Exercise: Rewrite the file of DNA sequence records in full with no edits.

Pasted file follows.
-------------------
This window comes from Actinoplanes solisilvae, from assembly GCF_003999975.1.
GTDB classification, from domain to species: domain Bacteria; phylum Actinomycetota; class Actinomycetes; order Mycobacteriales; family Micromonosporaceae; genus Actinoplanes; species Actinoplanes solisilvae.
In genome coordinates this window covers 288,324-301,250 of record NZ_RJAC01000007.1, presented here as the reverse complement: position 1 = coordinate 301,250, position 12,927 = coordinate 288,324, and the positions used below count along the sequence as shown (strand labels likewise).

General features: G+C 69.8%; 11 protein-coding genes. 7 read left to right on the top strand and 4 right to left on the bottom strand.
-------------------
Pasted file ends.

This window comes from Actinoplanes solisilvae, from assembly GCF_003999975.1.
GTDB classification, from domain to species: domain Bacteria; phylum Actinomycetota; class Actinomycetes; order Mycobacteriales; family Micromonosporaceae; genus Actinoplanes; species Actinoplanes solisilvae.
In genome coordinates this window covers 288,324-301,250 of record NZ_RJAC01000007.1, presented here as the reverse complement: position 1 = coordinate 301,250, position 12,927 = coordinate 288,324, and the positions used below count along the sequence as shown (strand labels likewise).

General features: G+C 69.8%; 11 protein-coding genes. 7 read left to right on the top strand and 4 right to left on the bottom strand.